How CRM data updates lead to data corruption

By David Taber, CIO |  Enterprise Software, CRM

So our recommendation is that you purposefully create a duplicate record, with pointers to the record you believe is already there. When the record is created, an alert should be sent to your sales operations or accounting department for subsequent evaluation and data reconciliation. Typically, the new record will be made a child of your existing record in a master-detail relationship, so that the outside system can continue to update the "copy" of the data that it likes&and your accounting system can get the roll-up data it needs to balance the books.

This is a fairly straightforward decision when the Account name is nearly identical. It's a bit more of a judgment call when the new Account is ESPN and the existing Account is ABC Networks or even Disney. They're all part of the same corporation, but do they need to be a single account, or an account hierarchy? It all depends on your business rules.

OK, but what about other CRM tables? It's not at all unusual to have noisy data updates coming in for both Leads and Contacts. The data are noisy in three key ways:

  • You're not sure whether Joe Bigshot is the same as Joe Biggs-Haute
  • You're not sure whether the data quality of the new record is better or worse than the old one (particularly when you are merging data from an external "industry standard" database).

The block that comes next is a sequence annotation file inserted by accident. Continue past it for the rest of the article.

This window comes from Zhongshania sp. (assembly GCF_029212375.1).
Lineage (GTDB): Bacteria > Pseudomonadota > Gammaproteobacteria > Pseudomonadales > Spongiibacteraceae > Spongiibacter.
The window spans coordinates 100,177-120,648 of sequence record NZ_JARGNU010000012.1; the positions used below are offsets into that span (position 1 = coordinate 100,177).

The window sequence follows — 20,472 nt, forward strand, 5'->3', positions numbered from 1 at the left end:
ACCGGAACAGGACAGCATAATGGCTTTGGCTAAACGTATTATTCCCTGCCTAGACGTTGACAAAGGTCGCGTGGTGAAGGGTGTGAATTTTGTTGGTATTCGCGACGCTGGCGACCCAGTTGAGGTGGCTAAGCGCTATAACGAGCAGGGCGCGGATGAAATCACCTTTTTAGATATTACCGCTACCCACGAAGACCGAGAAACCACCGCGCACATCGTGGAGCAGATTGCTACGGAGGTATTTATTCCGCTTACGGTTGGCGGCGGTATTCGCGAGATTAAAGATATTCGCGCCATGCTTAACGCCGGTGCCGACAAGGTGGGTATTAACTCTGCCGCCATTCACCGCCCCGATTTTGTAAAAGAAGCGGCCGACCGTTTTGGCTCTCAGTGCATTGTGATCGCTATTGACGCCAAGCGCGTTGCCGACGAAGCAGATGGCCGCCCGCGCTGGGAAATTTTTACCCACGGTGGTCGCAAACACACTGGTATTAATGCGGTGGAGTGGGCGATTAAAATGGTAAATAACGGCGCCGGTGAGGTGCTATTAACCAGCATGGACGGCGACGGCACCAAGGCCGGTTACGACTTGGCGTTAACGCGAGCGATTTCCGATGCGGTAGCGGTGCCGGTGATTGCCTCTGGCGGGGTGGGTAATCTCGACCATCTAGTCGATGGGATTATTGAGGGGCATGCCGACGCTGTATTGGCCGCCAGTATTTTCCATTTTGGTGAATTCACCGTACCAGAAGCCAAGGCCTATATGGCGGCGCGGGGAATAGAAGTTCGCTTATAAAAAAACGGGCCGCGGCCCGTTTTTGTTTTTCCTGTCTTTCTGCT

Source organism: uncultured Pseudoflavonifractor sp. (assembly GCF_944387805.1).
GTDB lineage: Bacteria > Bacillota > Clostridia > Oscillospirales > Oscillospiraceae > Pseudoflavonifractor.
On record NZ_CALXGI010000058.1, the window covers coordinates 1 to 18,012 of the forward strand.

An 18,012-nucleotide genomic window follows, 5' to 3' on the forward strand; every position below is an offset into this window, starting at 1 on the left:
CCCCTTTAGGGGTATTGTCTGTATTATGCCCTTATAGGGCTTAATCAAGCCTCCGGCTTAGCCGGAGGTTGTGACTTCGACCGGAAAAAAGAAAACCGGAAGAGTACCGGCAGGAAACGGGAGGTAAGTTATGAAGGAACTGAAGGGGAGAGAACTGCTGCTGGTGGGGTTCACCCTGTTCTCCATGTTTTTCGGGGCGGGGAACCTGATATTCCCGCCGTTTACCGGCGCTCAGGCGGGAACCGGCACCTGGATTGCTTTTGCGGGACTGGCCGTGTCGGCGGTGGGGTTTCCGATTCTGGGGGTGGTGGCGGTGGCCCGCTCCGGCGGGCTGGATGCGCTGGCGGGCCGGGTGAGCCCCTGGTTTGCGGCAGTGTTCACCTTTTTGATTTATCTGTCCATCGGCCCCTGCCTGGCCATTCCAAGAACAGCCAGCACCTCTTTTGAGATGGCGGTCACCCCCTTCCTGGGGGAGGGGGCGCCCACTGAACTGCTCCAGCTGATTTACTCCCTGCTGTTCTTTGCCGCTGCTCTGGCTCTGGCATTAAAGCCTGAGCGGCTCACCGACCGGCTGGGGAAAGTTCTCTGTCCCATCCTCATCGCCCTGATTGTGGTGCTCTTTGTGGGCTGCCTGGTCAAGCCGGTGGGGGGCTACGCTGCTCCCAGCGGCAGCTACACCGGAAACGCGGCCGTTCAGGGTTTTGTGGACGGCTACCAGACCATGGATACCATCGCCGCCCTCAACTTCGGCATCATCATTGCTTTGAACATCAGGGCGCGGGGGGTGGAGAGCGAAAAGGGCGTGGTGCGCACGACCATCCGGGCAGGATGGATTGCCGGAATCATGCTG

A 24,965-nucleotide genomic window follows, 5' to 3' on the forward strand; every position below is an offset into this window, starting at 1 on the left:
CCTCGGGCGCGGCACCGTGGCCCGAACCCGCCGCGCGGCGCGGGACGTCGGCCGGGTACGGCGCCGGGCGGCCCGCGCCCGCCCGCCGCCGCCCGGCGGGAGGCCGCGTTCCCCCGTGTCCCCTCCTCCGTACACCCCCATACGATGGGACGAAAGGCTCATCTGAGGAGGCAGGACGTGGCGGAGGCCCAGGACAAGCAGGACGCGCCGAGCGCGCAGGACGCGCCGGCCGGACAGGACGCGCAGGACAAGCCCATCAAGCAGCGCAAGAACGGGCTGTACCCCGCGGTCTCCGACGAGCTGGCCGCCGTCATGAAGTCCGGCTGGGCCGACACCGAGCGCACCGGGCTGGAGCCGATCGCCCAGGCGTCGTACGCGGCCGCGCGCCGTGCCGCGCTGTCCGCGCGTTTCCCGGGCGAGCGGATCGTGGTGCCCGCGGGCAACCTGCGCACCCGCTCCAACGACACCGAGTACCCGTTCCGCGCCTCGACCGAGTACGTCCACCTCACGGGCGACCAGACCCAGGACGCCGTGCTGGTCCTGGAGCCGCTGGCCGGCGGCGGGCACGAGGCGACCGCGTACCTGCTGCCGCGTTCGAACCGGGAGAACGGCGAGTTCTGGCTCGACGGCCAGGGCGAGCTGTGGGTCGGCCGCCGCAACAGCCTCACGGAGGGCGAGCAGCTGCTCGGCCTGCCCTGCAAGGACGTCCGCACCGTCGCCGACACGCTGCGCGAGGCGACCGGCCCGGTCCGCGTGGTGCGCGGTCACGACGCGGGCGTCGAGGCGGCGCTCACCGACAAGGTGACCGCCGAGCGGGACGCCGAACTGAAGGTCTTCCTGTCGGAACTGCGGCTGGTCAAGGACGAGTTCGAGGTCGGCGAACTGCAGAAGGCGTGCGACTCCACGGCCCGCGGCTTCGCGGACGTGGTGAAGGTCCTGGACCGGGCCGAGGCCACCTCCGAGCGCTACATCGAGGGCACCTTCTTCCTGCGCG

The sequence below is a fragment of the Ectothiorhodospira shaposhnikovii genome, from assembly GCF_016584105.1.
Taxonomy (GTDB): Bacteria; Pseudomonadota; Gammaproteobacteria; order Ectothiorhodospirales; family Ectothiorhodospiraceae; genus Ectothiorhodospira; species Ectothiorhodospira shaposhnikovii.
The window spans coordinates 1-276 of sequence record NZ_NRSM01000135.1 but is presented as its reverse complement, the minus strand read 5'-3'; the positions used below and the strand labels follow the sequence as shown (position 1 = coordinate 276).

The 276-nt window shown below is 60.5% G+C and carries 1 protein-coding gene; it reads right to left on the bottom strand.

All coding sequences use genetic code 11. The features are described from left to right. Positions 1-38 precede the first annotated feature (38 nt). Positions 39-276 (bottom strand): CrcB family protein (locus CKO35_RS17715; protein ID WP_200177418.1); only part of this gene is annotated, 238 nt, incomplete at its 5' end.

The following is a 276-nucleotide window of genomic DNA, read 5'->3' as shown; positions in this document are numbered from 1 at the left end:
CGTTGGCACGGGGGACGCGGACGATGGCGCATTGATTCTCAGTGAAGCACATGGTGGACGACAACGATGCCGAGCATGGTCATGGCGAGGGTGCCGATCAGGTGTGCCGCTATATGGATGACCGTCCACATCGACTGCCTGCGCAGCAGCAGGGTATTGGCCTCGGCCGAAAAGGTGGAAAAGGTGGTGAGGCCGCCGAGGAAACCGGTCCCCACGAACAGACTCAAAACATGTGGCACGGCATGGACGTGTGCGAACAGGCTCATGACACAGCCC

Given these issues, simply updating your existing records can be an act of data corruption. The faulty update can case receipts and other official communication goes to the wrong place, or can interrupt the sales cycle. Neither of these symptoms will be particularly endearing to the CRM user community.

So the intentional creation of duplicate records is again not a bad strategy - as long as you have (and live up to) an SLA around the reconciliation of data updates.

The Urge to Merge

When merging records that have been intentionally created as dupes, you'll need to use some subtlety and guile. Conventional merges collapse records together using static rules (such as "most recently updated" or "best data quality"). Since the merges are typically done at the record level - rather than cell-by-cell - the losing record might have some values in it that get wiped out by the winning record.


Originally published on CIO |  Click here to read the original story.
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